When I was studying Planetary Atmospheres as an undergrad we were given the task of critiquing an article by Sagan in a respected journal, not a fluff piece for a magazine or newspaper, but a peer reviewed article. He argued that Venus might have liquid water on the surface near its poles, despite its high average temperature, which was known pretty accurately at the time (1970). The problem is that he did not take into consideration geochemistry, even if he was right that the poles of Venus were cold enough to allow ice to form and water to collect there from the atmosphere (ignore whether the atmosphere circulation would allow such a temperature differential, which seemed unlikely to me, though he thought the clouds and glancing sun rays would act to reduce solar radiation capture near the poles -- it happens on Earth). He thought the glaciers would head towards the equator, and would melt as the heat rose, leaving a band of liquid water before it evaporated further away from the poles. This, he said, could support life. I argued that given the high CO2 content of Venus' atmosphere, any liquid water would become very acidic (we see that on a small scale increasing here on Earth due to increasing CO2 in our air). It would be maximal on Venus. This would dissolve calcium and magnesium in the rocks (mostly the former), which would precipitate out in the evaporation zone, leaving an increasing wall of limestone and marble. This would be helped by the grinding effect of the glaciers, which would carry and push crushed rock into the melt zone, giving a lot of surface for chemical reactions, even if the bedrock was mostly igneous. Even allowing that life could form in a highly acidic environment (perhaps, we don't really know even now), the wall would be detectable by gravitational studies that had been done, as it would have grown quite large over the eons. Note that my critique required the sort of knowledge of chemical, physical and detection methods available that most specialists don't have, but arguably Sagan did, but didn't use his critical faculties (it must be said that I had the benefit of several extra years of scientific research). Why not? Well, he was a big proponent of the ubiquity and naturalness of life appearing, so I suspect he was blinded by his wishful thinking. Not just him, but the referees and the editors of the journal. I suspect a many people are similarly blinded by the performance claims (health claims are another big area for wonky ideas propagating) because they want the claims to be true, and their critical faculties are dulled. In general, unlike Sagan, they don't even have access to the relevant science, and their motive to investigate is weak. It is a typical human failing, to let our will extend beyond our reason, as Descartes put it. It is worthy of study by cognitive scientists, anthropologists and evolutionary theorists. Of course they too need to watch their biases. I was just at a meeting in Poland where such people investigating the myriad religious beliefs were mostly warning of their own tendency to do the same thing themselves. Fortunately, if we are aware of the tendency, then we can control it, but reaction to it can lead to too strong a reaction, and tilt the other way. Besides, pet ideas that give hope can be fun, even if they do cost. Perhaps they can even be a rational investment. See the 1963 video on YouTube: http://www.google.co.za/url?sa=t&rct=j&q=&esrc=s&source=web&cd=1&ved=0CGgQtwIwAA&url=http%3A%2F%2Fwww.youtube.com%2Fwatch%3Fv%3DA6A-Vfy2cNY&ei=94kRUMv2PIKDhQfc6YDADQ&usg=AFQjCNEDnOT93bHgBmmw7DDX9RLJ2mKsgQ&sig2=hjXWYAVFPpI4dp3YQ1-FOg One 1967 Nature article is here: http://www.nature.com/nature/journal/v215/n5107/abs/2151259a0.html I have had some intellectual run-ins with Sagan's co-author during my professional career. I suspect that Sagan's son, Dorion is more in the line of his recently and sadly deceased mother, Lynn Margulis, from my few interactions with him, and many more with one of his co-authors. Enthusiasms can be exciting, but they need to be balanced. Margulis turned out to be right about her central passion for symbioisis as an valid and additional alternative to competition in evolution. Sagan was, of course, a genius, but even a genius can be swayed by wishful thinking. It is very human, and we all do it at times.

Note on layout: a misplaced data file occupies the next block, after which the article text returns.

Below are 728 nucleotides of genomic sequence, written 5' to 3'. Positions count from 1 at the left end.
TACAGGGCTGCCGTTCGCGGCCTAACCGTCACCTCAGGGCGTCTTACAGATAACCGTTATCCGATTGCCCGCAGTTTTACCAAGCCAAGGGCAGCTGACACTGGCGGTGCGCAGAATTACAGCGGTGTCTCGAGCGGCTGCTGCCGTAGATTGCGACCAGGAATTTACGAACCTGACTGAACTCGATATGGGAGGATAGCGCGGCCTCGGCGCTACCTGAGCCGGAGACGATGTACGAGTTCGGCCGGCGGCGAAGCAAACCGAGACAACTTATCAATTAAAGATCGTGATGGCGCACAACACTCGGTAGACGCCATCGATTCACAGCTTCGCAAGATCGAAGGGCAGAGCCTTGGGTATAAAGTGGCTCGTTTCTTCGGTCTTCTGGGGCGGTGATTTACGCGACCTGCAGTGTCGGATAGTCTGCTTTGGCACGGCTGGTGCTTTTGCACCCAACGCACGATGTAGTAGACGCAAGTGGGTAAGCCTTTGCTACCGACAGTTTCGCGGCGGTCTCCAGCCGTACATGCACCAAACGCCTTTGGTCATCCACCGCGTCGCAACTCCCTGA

The purveyors of these products are solely interested in selling products. The buyers of these products, for the most part, don't have the background to understand what constitutes a valid, credible study. However, if a celebrity says it's good stuff, then they think it is good. Why it never occurs to most people that these celebrities are getting paid to tout the product escapes me. They don't need, and probably can't afford to do a proper study. The kinds of baloney that most people will believe without any objective reason for that belief is what enabled P.T. Barnum to make a living and keeps the ad dollars flowing in to "professional" wrestling. Carl Sagan said something to the effect that most people need to improve their "baloney meter".